But then India was not alone in suffering a wholesale destruction of its religious monuments. Indeed all the battles of medieval times and even earlier were between invading hordes and local defenders. The winner took all, (including the wives and daughters of the losers) killed off all the soldiers, enslaved all the non-combatants, and destroyed all monuments.

After all, Baghdad is built close to the ruins of Babylon, and that famous rock that towers over the entrance to the Mediterranian Sea, Gibraltar, is named after the legendary Muslim general, Tarik, who had conquered much of this area in Spain and Portugal in the year 700, in the very first onrush of the spread of Islam.

For centuries, this part of the Iberian Peninsula must have resembled today’s Afghanistan. Maurice Collis tells us that, from the 10th to the 15th centuries there were "at least 3,700 battles between the Christian tribes and the Arabian Emirs."

The principal targets of this religious warfare were the places of worship of either side. We only have to follow in the steps of the crusaders to get a fair sampling of the havoc this religious hysteria caused.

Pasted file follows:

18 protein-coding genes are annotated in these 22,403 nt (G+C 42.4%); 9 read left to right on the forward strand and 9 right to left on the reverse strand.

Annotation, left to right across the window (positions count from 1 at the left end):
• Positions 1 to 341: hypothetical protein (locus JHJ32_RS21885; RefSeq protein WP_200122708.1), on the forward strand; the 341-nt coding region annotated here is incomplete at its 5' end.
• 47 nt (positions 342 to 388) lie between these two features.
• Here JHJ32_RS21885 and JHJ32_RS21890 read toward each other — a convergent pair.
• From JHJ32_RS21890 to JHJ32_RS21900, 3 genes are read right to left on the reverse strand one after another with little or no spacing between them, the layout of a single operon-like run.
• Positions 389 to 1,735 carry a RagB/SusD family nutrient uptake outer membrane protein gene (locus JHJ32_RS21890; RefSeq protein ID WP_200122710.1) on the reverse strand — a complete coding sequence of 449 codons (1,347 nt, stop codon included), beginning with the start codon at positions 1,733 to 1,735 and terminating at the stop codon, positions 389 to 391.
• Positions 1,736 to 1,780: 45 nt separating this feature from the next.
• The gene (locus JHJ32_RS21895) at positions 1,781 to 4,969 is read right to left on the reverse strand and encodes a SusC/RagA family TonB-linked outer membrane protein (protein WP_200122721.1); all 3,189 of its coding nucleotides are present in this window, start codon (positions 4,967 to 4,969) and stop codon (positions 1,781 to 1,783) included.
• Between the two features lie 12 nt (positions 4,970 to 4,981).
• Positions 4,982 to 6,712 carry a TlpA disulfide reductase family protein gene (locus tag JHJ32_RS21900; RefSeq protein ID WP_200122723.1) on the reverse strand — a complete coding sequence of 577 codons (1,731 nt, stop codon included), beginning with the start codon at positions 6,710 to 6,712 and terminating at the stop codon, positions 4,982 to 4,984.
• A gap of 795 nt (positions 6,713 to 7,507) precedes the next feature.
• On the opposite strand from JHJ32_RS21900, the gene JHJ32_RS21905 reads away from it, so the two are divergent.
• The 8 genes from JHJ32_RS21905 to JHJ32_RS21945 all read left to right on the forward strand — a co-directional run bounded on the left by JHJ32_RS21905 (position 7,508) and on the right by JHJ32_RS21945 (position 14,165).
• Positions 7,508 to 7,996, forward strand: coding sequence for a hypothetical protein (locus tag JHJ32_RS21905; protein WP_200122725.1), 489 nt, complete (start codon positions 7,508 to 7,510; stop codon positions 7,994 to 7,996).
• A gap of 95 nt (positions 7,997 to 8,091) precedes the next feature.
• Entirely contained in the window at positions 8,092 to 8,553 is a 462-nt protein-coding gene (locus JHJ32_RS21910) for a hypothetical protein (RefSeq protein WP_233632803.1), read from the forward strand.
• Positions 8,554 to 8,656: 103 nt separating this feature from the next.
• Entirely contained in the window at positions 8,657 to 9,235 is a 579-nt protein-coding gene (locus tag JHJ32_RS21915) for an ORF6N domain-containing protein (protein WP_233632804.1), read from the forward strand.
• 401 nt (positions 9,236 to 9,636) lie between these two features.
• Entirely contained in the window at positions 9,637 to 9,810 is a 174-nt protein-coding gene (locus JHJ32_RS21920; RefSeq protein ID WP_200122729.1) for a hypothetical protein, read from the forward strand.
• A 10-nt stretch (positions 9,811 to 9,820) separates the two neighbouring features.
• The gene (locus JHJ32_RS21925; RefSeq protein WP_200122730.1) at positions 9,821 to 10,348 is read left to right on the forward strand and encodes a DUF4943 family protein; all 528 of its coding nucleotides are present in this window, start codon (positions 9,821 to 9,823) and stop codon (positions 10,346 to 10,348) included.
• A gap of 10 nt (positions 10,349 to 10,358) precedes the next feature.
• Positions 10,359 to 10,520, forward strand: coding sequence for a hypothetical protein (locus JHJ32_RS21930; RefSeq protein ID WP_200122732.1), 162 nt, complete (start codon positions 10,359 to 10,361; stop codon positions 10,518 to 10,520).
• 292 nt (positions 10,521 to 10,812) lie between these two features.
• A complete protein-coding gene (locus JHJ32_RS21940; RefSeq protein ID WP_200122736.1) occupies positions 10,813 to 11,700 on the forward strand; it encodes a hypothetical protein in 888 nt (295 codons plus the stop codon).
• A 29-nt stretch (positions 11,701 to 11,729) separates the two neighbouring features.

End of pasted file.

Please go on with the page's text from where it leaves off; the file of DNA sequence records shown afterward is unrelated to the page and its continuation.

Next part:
When one of the crusades crossed into Asia, "they killed all the Muslims who fell into their hands, stormed Jerusalem, massacred the Mohammadan population, and marched into the Holy Sepulchere to give praise and thanks amidst tears of piety and gratitude," Henrik Van Loon tells us.

But their joy was shortlived. Within months the Turks regrouped and struck back. They retook Jerusalem with ease and in turn, "killed all the faithful followers of the Cross."

What is Ram janmabhoomi/ Babri Masjid to us, Jerusalem is to Israel, except that in Jerusalem the hatreds are alive, and provocations and crackdowns daily occurrences. Here above all, the problem is much more complex because three faiths are involved, not just two as in our ease: Judaism, Christianity, and Islam. Between them they have made Jerusalem a metaphor for religious conflict. A hairtrigger flashpoint.